Friday, June 24, 2016

For the record: "Sudden in-custody death syndrome" and the SFPD


On this Thursday a Baltimore judge ruled that police officer Caesar R. Goodson Jr. was not guilty of killing Freddie Gray by giving the prisoner a "rough ride" in a police van. I can't say I'm surprised; police historically have been pretty much immune from repercussions from what the San Francisco Chronicle once labeled "sudden in-custody death syndrome." This doesn't mean we can settle for the fact that when (some) people are held by law enforcement, they just end up dead and no one is found responsible.

In the mid-1990s, the San Francisco Police Department delivered at least two prominent instances of this horror story, both involving big Black men and officers who loved their pepper spray.
  • Aaron Williams was a burglary suspect who got the full treatment from SFPD officers who picked him up in June 1995: he was hogtied, kicked, and sprayed at least twice in the face when placed in a police van. He died before reaching the station.
  • Mark Garcia was a recovering crack addict who went on a bender in April 1996, wandering half clothed and disturbed on Cesar Chavez Street. Cops tackled, hogtied and pepper sprayed him; he died of a massive heart attack in the back of a paddy wagon on the way to General Hospital.
What happened next is oh-so representative of what tends to happen after SFPD outrages.

According to a long story in the San Francisco Weekly the Police Commission set up an investigating commission; the cops stonewalled.

After almost a year of work on the issue, the task force recommended no changes in the procedure officers follow when confronting suspects like Mark Garcia and Aaron Williams, suspects who often die in police custody. ...

"There is no way an officer can determine who is susceptible to in-custody death and who isn't," says Deputy Chief Richard Holder, who headed the task force. "Pepper spray will continue to be used."

The use of force debate has since moved on to whether choke holds and shooting at cars is compatible with "minimal force".

In the Garcia case, seven officers were charged with "procedure violations." (One was recently fired Chief Greg Suhr who had command responsibility for the others.) The Police Commission refused to hold a public hearing and threw the hot potato to then-Chief Fred Lau who ruled that none of his officers had done anything wrong. The Garcia family sued for "wrongful death" but a judge tossed the case. After several more rounds of administrative haggling, the Office of Citizen Complaints and the Police Commission agreed in 1999 that officers involved in Garcia's death would suffer no more than 10-day suspensions.

Human Rights Watch summarized revelations in the aftermath of Aaron Williams' death:

Police acknowledged that department policy was violated by using spray twice (others say many more times) on Williams, and that officers did not monitor Williams's breathing as required. ...

Three of the officers involved in the Williams case had been named in previous civil suits for using excessive force, and two of the cases had been settled out of court. One of the accused officers, Marc Andaya, reportedly had been the subject of more than thirty complaints while previously with the Oakland police force, with his supervisor urging desk duty for Andaya because of his "cowboy" behavior. It is not clear why the San Francisco police department hired Andaya in light of the complaints against him while he worked in Oakland.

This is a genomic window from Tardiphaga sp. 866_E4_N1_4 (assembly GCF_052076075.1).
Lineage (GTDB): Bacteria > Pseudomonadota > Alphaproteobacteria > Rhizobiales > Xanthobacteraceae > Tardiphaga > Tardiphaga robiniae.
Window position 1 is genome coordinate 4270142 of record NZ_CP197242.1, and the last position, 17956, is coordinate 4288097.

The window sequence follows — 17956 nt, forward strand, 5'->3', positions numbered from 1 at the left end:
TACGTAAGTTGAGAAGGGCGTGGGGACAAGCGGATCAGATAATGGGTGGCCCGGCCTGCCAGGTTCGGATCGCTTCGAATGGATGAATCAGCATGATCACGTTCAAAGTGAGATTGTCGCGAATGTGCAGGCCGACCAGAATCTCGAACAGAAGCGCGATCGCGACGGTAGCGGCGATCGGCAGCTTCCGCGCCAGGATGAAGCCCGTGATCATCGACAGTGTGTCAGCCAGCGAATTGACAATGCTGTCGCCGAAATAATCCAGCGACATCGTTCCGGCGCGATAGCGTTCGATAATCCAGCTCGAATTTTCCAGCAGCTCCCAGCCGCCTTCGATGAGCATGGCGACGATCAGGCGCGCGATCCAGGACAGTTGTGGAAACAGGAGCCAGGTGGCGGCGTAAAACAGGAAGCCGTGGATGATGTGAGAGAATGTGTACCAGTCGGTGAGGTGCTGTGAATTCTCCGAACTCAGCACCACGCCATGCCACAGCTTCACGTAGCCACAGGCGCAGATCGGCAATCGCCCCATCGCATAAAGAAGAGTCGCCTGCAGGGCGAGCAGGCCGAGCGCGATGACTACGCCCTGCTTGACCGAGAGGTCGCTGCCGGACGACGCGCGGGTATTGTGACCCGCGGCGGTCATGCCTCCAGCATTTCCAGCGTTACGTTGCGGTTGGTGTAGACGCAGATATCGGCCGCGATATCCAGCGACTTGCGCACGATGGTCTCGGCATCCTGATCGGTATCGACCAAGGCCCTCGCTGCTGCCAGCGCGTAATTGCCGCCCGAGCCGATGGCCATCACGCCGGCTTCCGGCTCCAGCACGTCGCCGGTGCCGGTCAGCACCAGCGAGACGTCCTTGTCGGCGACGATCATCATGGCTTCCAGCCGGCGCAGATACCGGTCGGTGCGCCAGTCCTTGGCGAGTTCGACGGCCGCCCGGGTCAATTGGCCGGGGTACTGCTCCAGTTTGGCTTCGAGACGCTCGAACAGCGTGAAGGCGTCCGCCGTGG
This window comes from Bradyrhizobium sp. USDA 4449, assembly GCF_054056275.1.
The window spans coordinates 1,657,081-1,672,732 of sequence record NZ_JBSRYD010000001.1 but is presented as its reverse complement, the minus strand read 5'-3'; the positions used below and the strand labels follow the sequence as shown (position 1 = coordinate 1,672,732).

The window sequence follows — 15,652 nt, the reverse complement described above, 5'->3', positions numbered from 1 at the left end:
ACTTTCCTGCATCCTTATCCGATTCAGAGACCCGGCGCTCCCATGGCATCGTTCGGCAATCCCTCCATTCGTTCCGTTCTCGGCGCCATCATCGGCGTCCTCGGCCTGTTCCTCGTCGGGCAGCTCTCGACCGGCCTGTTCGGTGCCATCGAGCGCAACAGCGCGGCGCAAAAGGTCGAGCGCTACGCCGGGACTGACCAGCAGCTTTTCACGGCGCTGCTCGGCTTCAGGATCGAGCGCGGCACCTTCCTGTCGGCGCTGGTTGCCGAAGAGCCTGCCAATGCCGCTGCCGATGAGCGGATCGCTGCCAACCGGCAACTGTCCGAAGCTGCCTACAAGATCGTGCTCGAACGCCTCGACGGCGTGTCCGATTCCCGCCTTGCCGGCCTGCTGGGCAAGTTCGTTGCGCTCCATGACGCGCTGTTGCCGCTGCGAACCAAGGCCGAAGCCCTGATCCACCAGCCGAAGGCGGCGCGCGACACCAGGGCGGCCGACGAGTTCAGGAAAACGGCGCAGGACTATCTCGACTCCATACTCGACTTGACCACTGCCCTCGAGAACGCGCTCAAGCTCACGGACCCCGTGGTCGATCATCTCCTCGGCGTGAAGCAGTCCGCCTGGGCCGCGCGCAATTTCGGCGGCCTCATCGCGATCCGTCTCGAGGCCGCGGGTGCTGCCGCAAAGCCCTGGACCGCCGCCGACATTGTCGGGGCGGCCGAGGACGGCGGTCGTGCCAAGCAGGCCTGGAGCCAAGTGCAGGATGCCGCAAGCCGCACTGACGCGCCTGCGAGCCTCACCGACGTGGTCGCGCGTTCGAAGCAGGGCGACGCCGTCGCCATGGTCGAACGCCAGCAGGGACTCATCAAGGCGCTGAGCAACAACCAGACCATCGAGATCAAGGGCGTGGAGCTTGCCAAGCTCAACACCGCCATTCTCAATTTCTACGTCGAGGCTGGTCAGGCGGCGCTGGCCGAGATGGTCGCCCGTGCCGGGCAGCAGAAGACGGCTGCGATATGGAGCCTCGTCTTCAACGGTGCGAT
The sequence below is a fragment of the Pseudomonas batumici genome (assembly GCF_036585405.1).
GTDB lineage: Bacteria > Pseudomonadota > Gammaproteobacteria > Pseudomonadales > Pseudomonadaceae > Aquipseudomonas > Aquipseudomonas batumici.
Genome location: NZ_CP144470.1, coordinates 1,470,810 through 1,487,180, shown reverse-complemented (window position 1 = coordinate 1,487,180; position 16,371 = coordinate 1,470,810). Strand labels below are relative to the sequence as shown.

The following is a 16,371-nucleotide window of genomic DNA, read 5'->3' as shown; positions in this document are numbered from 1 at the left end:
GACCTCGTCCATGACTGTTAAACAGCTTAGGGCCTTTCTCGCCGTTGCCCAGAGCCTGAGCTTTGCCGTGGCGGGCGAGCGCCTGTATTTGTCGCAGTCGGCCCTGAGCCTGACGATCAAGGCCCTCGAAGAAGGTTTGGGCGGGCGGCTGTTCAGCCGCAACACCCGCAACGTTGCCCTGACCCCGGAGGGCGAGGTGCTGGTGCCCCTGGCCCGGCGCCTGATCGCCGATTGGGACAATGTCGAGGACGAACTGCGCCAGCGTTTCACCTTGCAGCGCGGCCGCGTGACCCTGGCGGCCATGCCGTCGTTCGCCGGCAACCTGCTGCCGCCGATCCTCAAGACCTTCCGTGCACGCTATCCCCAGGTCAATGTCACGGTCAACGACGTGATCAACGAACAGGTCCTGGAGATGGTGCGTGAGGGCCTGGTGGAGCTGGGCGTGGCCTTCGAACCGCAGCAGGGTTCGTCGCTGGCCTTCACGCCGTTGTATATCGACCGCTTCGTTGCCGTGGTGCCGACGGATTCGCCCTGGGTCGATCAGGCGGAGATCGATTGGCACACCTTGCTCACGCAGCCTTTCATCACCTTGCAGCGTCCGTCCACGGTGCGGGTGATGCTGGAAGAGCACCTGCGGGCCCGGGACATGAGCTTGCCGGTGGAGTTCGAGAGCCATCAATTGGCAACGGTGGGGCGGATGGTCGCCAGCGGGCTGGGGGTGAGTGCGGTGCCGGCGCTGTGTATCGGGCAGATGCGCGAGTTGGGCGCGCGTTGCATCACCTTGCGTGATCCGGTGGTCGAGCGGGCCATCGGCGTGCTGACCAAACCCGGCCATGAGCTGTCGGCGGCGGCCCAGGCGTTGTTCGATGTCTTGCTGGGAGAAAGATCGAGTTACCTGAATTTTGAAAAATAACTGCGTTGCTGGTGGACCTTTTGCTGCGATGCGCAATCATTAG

In October 1996, witnesses testified at Andaya's hearing before the Police Commission, with some stating that Andaya kicked Williams in the neck and head as others held him down. Officers claimed that Williams grabbed pepper spray from one of the officers. Andaya was accused of neglect of duty and using excessive force, but the Police Commission deadlocked on the charges (two for, two against, with one police commissioner absent), which was in effect an exoneration. The two commissioners who voted in favor of Andaya were criticized by the city's mayor and subsequently resigned. Andaya was subsequently fired by a newly constituted Police Commission for lying on his 1994 application to the department. Williams's family has filed two separate lawsuits against the city.

The story of the community campaign that led to Andaya's firing is preserved here. Short synopsis: when all other avenues closed, they realized they had to pin accountability on the mayor who could then be expected to cover himself by taking action against the worst police offenders. Contemporary campaigners might benefit from reading this analysis.

San Franciscans are struggling these days to rein in a police department which has killed five civilians in the last two years in circumstances in which officers' justifications for their use of force strain credulity. Alex Nieto, Amilcar Perez Lopez, Mario Woods, Luis Gongora Pat, and Jessica Williams are dead. No officer has been charged or (as far as we know) disciplined. In fact, since 2000, the SFPD has killed 40 civilians; no officers have been charged. A culture of impunity in the SFPD is not new; in the over 40 years I've lived in this city, new cases involving officers mistreating residents have recurred over and over. Calls for reform seem to achieve little. I plan to write an occasional post "for the record" recalling some of these incidents.

2 comments:

Hattie said...

Well, this is better than the "black box" situation here.

janinsanfran said...

Hattie: insofar as it is any better, it is only because generations of activists have kept prying open the boxes. It wears out each set and sometimes we make small progress.

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